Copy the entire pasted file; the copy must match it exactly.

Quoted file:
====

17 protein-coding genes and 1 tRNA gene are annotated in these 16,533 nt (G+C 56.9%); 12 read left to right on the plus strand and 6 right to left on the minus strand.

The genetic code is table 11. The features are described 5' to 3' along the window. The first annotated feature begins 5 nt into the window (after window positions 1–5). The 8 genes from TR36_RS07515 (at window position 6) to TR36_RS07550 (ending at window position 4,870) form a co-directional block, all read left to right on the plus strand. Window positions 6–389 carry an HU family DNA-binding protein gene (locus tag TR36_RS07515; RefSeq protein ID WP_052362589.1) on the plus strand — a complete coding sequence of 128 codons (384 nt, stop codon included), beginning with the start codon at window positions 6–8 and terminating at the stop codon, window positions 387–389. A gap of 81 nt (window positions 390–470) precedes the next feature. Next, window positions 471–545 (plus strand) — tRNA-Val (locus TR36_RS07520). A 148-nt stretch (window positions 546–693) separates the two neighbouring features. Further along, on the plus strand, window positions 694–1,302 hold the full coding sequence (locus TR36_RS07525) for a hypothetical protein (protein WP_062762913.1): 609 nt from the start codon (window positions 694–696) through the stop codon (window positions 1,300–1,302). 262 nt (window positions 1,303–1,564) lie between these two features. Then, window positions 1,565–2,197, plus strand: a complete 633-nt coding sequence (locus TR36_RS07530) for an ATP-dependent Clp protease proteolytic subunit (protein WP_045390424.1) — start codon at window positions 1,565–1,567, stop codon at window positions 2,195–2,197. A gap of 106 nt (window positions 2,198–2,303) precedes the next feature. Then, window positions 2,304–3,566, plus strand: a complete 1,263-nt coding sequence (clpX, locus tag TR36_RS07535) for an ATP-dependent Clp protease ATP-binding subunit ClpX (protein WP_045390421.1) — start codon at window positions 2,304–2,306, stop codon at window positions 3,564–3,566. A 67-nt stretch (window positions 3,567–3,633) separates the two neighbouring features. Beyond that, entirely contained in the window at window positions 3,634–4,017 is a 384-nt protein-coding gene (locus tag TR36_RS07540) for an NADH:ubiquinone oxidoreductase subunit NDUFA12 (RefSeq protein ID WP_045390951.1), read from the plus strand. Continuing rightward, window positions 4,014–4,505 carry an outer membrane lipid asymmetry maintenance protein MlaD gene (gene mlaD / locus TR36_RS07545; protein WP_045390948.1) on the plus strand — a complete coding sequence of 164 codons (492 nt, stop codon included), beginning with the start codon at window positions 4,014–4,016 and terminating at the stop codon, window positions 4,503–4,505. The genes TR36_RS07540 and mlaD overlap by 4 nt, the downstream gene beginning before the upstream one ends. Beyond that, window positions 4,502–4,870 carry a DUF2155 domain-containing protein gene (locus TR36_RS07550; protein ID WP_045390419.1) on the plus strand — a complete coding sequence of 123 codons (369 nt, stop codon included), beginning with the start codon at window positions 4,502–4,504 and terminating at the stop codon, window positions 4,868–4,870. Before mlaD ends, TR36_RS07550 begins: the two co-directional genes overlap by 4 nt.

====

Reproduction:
17 protein-coding genes and 1 tRNA gene are annotated in these 16,533 nt (G+C 56.9%); 12 read left to right on the plus strand and 6 right to left on the minus strand.

The genetic code is table 11. The features are described 5' to 3' along the window. The first annotated feature begins 5 nt into the window (after window positions 1–5). The 8 genes from TR36_RS07515 (at window position 6) to TR36_RS07550 (ending at window position 4,870) form a co-directional block, all read left to right on the plus strand. Window positions 6–389 carry an HU family DNA-binding protein gene (locus tag TR36_RS07515; RefSeq protein ID WP_052362589.1) on the plus strand — a complete coding sequence of 128 codons (384 nt, stop codon included), beginning with the start codon at window positions 6–8 and terminating at the stop codon, window positions 387–389. A gap of 81 nt (window positions 390–470) precedes the next feature. Next, window positions 471–545 (plus strand) — tRNA-Val (locus TR36_RS07520). A 148-nt stretch (window positions 546–693) separates the two neighbouring features. Further along, on the plus strand, window positions 694–1,302 hold the full coding sequence (locus TR36_RS07525) for a hypothetical protein (protein WP_062762913.1): 609 nt from the start codon (window positions 694–696) through the stop codon (window positions 1,300–1,302). 262 nt (window positions 1,303–1,564) lie between these two features. Then, window positions 1,565–2,197, plus strand: a complete 633-nt coding sequence (locus TR36_RS07530) for an ATP-dependent Clp protease proteolytic subunit (protein WP_045390424.1) — start codon at window positions 1,565–1,567, stop codon at window positions 2,195–2,197. A gap of 106 nt (window positions 2,198–2,303) precedes the next feature. Then, window positions 2,304–3,566, plus strand: a complete 1,263-nt coding sequence (clpX, locus tag TR36_RS07535) for an ATP-dependent Clp protease ATP-binding subunit ClpX (protein WP_045390421.1) — start codon at window positions 2,304–2,306, stop codon at window positions 3,564–3,566. A 67-nt stretch (window positions 3,567–3,633) separates the two neighbouring features. Beyond that, entirely contained in the window at window positions 3,634–4,017 is a 384-nt protein-coding gene (locus tag TR36_RS07540) for an NADH:ubiquinone oxidoreductase subunit NDUFA12 (RefSeq protein ID WP_045390951.1), read from the plus strand. Continuing rightward, window positions 4,014–4,505 carry an outer membrane lipid asymmetry maintenance protein MlaD gene (gene mlaD / locus TR36_RS07545; protein WP_045390948.1) on the plus strand — a complete coding sequence of 164 codons (492 nt, stop codon included), beginning with the start codon at window positions 4,014–4,016 and terminating at the stop codon, window positions 4,503–4,505. The genes TR36_RS07540 and mlaD overlap by 4 nt, the downstream gene beginning before the upstream one ends. Beyond that, window positions 4,502–4,870 carry a DUF2155 domain-containing protein gene (locus TR36_RS07550; protein ID WP_045390419.1) on the plus strand — a complete coding sequence of 123 codons (369 nt, stop codon included), beginning with the start codon at window positions 4,502–4,504 and terminating at the stop codon, window positions 4,868–4,870. Before mlaD ends, TR36_RS07550 begins: the two co-directional genes overlap by 4 nt.